There’s a bright future ahead for ultrasound technicians
The ultrasound of a baby is one area of expertise. Ultrasounds are also used for checking thyroid, breast, testicular health as well as vascular (pertaining to blood vessels) checks.
Anyone looking for a career which is sure to be in demand for many years to come might want to consider becoming an ultrasound technician or, more specifically Diagnostic Medical Sonographer.
It’s not a program every college offers and they don’t take a lot of students at a time — fewer than 20 because there are a limited number of hospitals where students can do clinical work as they learn — but it’s a solid profession.
“Our graduates are all over Michigan and the U.S.A.,” said Caroline O’Neill-Nacy, Oakland Community College’s director of Diagnostic Medical Sonography. “At Johns Hopkins, at the Mayo Clinic — everywhere.”
OCC was the first college in Michigan to offer an ultrasound technician program, graduating its first class in 1981.
OCC works with several hospitals in the tri-county area, so once its DMS students finish enough coursework they’re able to move on to clinical practices.
(OCC isn’t the only college in the area to offer DMS studies; Baker College in Auburn Hills does, too, as do St. John Providence and Henry Ford Hospital’s main campus.)
Nuclear Medicine Technologist Salary – Career News | PayScale
For those looking for a cutting edge job in the medical field (that doesn’t require medical school), this Salary Story with nuclear medicine technologist Marc Jones is a must-read. He gave us insight into careers in nuclear medicine technology, the average nuclear medicine technologist salary, schools for nuclear medicine technologists, and where to look for jobs in nuclear medicine technology. Plus, Marc explained some of the academic and training requirements for jobs in nuclear medicine technology. You can also get his take on careers in nuclear medicine technology at his blog: marcjones.wordpress.com.
In this interview, Marc also discussed the responsibilities and expectations of different jobs in nuclear medicine technology, factors that affect a nuclear medicine technologist salary, and the current outlook for careers in nuclear medicine technology. According to Marc, nuclear medicine technology is a challenging career that involves life-long learning. If you’re considering jobs in nuclear medicine technology, or want more info on the typical nuclear medicine technologist salary, keep reading!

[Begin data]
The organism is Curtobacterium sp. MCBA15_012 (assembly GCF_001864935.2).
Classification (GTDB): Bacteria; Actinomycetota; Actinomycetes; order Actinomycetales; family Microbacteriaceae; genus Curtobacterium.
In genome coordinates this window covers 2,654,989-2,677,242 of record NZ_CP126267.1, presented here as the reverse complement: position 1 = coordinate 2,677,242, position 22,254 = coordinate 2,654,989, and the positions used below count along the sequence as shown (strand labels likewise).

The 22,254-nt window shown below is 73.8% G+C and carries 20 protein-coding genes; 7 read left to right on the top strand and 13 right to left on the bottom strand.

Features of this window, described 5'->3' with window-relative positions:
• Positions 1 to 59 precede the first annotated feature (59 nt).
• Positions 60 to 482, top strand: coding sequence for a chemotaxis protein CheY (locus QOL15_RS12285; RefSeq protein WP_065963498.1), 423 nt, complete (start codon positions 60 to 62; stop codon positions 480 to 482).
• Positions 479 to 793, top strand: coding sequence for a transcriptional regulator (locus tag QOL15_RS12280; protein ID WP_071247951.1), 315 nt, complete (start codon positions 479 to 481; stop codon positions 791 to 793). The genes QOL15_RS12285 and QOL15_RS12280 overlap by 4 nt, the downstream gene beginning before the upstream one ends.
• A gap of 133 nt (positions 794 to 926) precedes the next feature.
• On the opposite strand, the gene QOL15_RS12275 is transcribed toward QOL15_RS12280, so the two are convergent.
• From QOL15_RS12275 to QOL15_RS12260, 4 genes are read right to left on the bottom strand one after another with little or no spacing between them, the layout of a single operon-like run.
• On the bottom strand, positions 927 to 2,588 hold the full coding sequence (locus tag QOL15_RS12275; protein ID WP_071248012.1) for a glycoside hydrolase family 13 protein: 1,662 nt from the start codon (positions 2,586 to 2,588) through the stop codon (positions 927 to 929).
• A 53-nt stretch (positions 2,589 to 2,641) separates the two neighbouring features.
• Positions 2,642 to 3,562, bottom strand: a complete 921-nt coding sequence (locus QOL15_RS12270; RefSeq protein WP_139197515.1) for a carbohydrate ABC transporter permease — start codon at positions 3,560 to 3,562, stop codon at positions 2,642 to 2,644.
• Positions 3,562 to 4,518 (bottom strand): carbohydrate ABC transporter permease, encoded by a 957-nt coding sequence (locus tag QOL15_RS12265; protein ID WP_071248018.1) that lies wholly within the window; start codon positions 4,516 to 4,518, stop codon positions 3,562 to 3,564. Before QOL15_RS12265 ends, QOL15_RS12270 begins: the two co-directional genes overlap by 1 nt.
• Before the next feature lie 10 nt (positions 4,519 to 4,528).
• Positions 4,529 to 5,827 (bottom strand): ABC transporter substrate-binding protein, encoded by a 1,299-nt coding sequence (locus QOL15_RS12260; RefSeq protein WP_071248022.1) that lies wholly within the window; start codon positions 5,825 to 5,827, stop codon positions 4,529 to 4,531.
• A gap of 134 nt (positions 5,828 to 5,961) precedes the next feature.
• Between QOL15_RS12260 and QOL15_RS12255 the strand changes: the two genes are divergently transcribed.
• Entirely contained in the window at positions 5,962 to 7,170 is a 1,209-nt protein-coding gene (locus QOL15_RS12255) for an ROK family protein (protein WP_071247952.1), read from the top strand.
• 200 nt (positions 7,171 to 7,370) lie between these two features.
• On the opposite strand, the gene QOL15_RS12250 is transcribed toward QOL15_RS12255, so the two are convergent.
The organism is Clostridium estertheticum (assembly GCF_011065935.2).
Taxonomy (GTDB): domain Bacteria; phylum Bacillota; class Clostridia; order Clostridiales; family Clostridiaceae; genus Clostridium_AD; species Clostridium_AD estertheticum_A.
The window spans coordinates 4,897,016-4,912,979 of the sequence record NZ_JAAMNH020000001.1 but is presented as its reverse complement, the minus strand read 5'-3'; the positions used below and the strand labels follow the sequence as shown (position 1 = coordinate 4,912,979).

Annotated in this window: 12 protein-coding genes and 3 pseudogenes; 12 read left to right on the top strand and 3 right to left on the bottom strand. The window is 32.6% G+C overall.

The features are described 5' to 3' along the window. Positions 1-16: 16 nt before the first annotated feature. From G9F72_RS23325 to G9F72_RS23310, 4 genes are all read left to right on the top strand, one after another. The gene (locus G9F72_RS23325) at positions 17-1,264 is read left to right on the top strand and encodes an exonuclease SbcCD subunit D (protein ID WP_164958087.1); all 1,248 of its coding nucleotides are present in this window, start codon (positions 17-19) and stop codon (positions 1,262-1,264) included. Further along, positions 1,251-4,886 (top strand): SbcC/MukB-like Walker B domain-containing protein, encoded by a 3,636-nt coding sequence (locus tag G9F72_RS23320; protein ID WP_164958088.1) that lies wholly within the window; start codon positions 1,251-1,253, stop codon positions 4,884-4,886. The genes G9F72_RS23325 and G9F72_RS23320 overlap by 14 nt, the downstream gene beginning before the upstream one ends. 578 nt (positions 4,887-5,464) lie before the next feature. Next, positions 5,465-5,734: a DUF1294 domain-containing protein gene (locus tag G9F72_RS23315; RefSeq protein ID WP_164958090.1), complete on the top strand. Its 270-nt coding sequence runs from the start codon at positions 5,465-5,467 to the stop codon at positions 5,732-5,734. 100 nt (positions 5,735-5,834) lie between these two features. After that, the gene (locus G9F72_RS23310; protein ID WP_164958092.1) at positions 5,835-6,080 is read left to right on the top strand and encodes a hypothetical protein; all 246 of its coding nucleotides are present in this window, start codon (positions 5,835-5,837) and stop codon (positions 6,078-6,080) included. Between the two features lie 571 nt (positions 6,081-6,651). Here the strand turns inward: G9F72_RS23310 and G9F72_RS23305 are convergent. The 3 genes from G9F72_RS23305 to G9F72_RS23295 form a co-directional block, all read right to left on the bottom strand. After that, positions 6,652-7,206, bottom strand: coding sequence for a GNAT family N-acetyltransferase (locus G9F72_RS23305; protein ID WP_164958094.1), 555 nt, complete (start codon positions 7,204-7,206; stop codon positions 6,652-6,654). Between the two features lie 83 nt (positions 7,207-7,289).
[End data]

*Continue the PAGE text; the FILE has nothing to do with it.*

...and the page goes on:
Nuclear Medicine Technologist Job Description:
Nuclear medicine technologists prepare, administer and perform nuclear medicine procedures in either hospitals or privately run facilities. There are about 30 different nuclear medicine procedures that a technologist may be asked to carry out, some of which are quite common (bone scans, myocardial perfusion imaging, lung scans), and others that are rare and may be performed infrequently (salivary gland scans, esophageal transit studies). Because nuclear medicine has tests for almost every organ and (organ) system in the body, an advanced understanding of anatomy, physiology and pathophysiology is required. Nuclear medicine technologists must understand medical terminology and disease processes, and possess excellent communication and patient care skills.
…More at Nuclear Medicine Technologist Salary
Vascular Technologist Salary Statistics as of 2013
Average annual salary for a Vascular Technologist is $60498 based on statistics in the U.S. as of 2013. The highest salary recorded was $78652. The lowest salary reported was $48037. These figures will vary on a state to state basis as these are averages across all 50 states.
These are tough times for doctors, hospitals, and medical facilities. The economy has slowed dramatically over the last 5-7 years and the health care industry feels this as much as any other. In addition, the new rules and regulations coming with the implementation of ObamaCare make the future landscape difficult to predict. This means less hiring, lower salaries, and oftentimes the availability of only part-time positions. So if you’re considering a career in radiological technology, or have already started your education, what can you do to improve your chances of finding a good job when you graduate?
A Difficult (at best) Job Market
For the last 5 years radiological technology schools have been churning out thousands of well qualified x ray technicians, CT technicians, MRI techs and the like. Unfortunately, they’ve created a glut of talent on the market in a very difficult economic time. The marketing materials for these schools highlight the rewarding careers, high salaries, and great benefits that go along with a career in medical technology. Even worse, they advertise that there are high paying jobs just waiting for every graduate of their programs. But most of their graduates are finding an entirely different landscape upon graduation.
Hospitals are looking to save money in any way that they can. One of the main tenants of ObamaCare is that health care costs must be brought under control. For better or for worse, the law leans heavily upon physicians, hospitals, and clinics to bring about these savings through whatever means necessary. And one logical method for hospitals is to hire individuals with talents in multiple areas. For radiographers this means acquiring expertise in more than one modality.
The days of taking a one year or 18 month x ray technician course and jumping straight into a high paying job are gone. The competition is fierce, and the demand is low. Look at the message boards online and you will find hundreds if not thousands of candidates in search of ANY job. And many of these people have been looking for longer than a year.
Originally posted 2013-04-04 00:00:00. Republished by Blog Post Promoter